No; the after life is that Stephen lives on in the memories of all those who knew him or even just came across him.

He wasn’t a brilliant musician but he had great enthusiasm and was a great showman- here he is at his 50th birthday party. playing Mustang Sally.

Stephen was also generous with what skills he had and encouraged our son to learn to finger pick and also the joys of performing live as he demonstrated above!

We carried his coffin into Tunbridge Wells crematorium to the tune of Peaches en Regalia by Frank Zappa, probably a first for them but he’d have loved it. By day a quiet, dedicated accountant- good at his job- but in his leisure time a fan of the absurd, artist, musician, noodler and dedicated family man and loyal friend to all those who took the time to know him.

Stephen Mason: September 1956-August 2013

Thank you Stephen for sharing your life with me and so many others.

PS. If you know of any children, struggling with bereavement, I can recommend Badger’s Parting Gifts, by Sue Varley. Good reminder that it is the memories that live on…

New Blog- Simple Solutions.

I have just created a new blog, simply entitled, Simple Solutions. I quote:

Welcome to my blog! I felt the urge to start this blog as I have become overwhelmed by the number of problems that seem to assail us and I don’t think I am the only one. Some of these problems appear huge- clean water, the current ebola epidemic,  Gaza- some societal- how do we make individual lives better and enable people to lead an active life- yet others, minor irritating problems that have an accumulative impact on our daily lives.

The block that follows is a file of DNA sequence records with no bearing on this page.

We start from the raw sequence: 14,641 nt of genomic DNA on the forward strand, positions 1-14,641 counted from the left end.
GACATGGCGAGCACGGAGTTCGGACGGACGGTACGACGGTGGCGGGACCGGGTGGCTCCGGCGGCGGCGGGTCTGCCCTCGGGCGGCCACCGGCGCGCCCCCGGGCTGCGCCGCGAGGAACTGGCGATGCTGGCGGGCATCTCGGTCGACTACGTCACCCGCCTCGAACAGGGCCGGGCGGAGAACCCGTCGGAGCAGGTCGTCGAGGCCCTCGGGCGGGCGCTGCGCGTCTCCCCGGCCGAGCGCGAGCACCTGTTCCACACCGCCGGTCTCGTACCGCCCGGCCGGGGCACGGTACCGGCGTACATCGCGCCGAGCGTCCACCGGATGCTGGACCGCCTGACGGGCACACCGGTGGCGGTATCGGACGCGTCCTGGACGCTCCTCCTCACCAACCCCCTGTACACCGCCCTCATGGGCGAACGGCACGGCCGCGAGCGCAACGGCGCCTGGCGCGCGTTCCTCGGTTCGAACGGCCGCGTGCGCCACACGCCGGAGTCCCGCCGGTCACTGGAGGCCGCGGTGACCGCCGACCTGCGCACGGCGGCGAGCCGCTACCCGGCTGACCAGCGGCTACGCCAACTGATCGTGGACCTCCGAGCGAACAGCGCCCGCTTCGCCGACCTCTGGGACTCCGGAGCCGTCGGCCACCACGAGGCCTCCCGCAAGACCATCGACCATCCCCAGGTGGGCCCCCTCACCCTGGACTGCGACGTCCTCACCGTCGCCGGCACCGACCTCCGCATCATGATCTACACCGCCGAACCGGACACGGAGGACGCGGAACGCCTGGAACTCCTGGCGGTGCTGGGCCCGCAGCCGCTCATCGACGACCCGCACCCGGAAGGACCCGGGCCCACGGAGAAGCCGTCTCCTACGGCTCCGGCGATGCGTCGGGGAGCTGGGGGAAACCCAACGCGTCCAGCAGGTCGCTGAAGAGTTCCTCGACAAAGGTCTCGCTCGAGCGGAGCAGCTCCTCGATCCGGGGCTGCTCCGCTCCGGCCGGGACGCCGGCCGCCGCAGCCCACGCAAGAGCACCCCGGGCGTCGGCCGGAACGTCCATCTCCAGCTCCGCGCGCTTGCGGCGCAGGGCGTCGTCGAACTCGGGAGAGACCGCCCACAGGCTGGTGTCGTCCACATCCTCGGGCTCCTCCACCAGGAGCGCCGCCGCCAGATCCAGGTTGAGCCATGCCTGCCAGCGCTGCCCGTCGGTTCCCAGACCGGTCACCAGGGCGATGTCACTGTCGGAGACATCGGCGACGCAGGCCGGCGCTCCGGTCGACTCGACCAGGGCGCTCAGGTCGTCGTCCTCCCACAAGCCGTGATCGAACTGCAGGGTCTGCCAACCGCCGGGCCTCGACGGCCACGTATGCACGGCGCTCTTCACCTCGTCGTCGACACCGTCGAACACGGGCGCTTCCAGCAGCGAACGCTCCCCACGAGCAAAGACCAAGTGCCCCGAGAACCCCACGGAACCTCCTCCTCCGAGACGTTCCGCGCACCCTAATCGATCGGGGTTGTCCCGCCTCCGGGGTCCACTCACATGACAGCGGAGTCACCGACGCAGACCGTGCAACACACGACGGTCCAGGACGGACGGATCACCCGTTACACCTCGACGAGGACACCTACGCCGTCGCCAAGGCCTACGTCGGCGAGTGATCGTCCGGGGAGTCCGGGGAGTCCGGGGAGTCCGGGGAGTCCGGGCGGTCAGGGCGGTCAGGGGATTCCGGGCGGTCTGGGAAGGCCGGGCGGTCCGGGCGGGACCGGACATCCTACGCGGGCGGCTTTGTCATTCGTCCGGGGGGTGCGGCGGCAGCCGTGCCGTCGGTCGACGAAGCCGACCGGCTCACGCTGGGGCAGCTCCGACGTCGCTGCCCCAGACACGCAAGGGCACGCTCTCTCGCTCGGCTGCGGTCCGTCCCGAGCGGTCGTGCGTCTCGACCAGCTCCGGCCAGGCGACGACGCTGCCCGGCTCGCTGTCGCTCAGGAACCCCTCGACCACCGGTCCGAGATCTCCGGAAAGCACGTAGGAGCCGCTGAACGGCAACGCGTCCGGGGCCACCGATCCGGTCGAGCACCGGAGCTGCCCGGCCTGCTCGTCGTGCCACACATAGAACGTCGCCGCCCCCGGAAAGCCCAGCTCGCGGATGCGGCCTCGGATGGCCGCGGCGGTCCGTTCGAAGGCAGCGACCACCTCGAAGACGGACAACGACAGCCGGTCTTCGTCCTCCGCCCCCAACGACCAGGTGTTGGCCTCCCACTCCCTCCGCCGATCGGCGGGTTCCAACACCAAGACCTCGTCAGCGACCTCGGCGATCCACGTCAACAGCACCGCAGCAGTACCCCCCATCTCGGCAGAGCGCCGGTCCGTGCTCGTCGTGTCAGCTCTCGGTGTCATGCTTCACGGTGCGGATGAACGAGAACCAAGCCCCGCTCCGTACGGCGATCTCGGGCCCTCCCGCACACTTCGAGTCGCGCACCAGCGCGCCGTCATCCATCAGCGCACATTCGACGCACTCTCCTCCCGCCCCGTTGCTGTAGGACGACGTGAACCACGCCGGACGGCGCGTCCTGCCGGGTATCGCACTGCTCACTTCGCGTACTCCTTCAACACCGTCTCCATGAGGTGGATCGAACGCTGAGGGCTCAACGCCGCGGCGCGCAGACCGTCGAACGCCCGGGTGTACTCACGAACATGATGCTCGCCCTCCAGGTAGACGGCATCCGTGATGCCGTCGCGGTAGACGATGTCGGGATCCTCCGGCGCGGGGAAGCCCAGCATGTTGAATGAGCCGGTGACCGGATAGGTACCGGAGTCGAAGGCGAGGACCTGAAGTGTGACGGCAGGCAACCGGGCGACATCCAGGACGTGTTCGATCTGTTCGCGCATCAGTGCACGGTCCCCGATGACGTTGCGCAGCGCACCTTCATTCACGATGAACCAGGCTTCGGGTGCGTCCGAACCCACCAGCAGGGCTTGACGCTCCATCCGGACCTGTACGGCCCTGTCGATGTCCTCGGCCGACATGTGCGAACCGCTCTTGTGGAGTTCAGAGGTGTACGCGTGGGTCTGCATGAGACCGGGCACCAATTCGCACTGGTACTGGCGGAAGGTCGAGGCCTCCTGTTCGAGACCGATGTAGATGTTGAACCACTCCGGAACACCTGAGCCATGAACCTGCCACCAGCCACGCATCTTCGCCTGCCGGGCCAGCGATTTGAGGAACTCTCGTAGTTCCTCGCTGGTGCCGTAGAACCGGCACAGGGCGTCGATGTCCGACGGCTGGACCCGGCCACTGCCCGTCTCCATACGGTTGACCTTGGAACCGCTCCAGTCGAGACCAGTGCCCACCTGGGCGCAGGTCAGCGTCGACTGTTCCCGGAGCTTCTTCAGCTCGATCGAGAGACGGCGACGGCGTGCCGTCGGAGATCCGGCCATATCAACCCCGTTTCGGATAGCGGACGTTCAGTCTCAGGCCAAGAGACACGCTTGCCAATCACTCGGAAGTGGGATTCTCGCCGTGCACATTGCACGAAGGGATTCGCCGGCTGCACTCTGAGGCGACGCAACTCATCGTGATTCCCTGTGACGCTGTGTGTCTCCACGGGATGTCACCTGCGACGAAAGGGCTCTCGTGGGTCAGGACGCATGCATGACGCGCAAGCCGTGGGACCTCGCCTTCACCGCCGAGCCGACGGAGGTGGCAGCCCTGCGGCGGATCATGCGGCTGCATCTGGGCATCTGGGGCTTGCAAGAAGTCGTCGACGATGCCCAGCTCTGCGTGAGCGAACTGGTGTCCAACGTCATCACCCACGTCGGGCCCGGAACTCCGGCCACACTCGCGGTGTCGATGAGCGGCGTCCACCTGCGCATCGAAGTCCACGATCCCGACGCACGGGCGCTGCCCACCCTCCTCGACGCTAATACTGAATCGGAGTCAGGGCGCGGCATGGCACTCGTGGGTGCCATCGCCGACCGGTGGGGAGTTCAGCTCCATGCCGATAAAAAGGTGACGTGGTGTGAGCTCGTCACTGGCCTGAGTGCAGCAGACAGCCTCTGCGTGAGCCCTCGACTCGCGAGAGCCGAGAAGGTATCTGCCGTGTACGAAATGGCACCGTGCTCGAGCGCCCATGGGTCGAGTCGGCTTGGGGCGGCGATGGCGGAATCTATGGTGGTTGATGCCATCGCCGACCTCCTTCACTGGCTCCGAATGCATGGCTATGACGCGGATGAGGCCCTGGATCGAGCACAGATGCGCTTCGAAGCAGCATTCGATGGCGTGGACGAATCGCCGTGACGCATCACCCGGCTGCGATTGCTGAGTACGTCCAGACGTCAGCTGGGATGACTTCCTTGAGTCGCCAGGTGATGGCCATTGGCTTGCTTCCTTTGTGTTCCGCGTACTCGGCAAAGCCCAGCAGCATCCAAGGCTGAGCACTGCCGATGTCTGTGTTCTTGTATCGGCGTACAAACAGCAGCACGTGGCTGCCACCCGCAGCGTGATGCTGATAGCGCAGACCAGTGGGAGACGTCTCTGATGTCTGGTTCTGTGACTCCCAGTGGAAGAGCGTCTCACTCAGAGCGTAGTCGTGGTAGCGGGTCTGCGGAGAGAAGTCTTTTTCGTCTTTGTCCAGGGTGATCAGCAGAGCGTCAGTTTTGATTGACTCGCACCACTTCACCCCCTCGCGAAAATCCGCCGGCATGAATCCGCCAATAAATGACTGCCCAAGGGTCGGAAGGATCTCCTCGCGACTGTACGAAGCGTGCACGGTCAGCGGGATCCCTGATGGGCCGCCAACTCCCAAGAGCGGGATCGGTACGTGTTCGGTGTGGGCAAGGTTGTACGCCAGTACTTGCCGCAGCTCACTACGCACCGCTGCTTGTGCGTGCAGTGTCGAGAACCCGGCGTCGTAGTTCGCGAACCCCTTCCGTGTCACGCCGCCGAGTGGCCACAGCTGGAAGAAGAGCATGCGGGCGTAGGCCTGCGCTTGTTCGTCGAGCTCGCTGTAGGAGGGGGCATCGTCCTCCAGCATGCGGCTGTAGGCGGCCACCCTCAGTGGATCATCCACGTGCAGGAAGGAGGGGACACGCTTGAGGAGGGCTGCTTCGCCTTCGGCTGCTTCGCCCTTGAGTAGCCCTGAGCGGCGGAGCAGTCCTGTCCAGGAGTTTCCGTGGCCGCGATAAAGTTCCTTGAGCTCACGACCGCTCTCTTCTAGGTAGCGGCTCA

What I am hoping to do here is bring together some simple, elegant solutions that are out there, somewhere.

By simple I don’t necessarily mean easy to put into practice- dominant narratives, mindsets and political and economic interests often get in the way. I’m also looking for solutions that don’t involve big business but which can be implemented by small organisations, groups o people and individuals.As an example- I have no objection to GM foods per say; but according to my criteria this is not a solution as ownership of the seeds belong to corporations and not to individual farmers.

Perhaps what I want  to say is : “Look, there is a solution, lets just get out there and make it happen!”

Your comments, suggestions and further solutions will be more than welcome! ”

There are obvious links with this blog, particularly the political. But I hope that Simple Solutions will remain positive and specific.

There is not a lot of content yet but I hope it will grow and hopefully build a momentum to offer and adopt solutions rather than grumbles about problems.

 

Same sex marriage. Some uncomfortable thoughts.

Firstly I need to say that I am totally in favour of same sex marriage. If I were an MP I would vote in favour. But I do question whether this is any of my business.

Some background. I am a heterosexual who has been in the same partnership for nearly 28 years. I am an atheit and do not want to make pretend vows to a God or Gods in whom I do not believe.

Nor do I want to get “married” at the local registry office. I am happy that people recognise that we are a couple who renew their vows on a daily basis and the lack of some certificate has not stopped us from weathering the ups and downs of a long term relationship.

However there are tax implications when we reach the ever near retirement age. The obvious solution? A civil partnership. Oh. Hang on. As a heterosexual couple, we are not entitled to a civil partnership….

I don’t want a ceremony. I would like equal rights to a married couple- whether heterosexual or same sex.

It seems that there is a simple solution…

Any couple- but also every couple- sign a legal document confirming their status and this is registered at the local county court.

If a couple subsequently wish to hold a marriage ceremony, in the church or location of their choice, then so be it.

Simple. It would help of course if we separated church and state so that these issues became less emotive and we did not have to waste parliamentary time debating matters of the state church…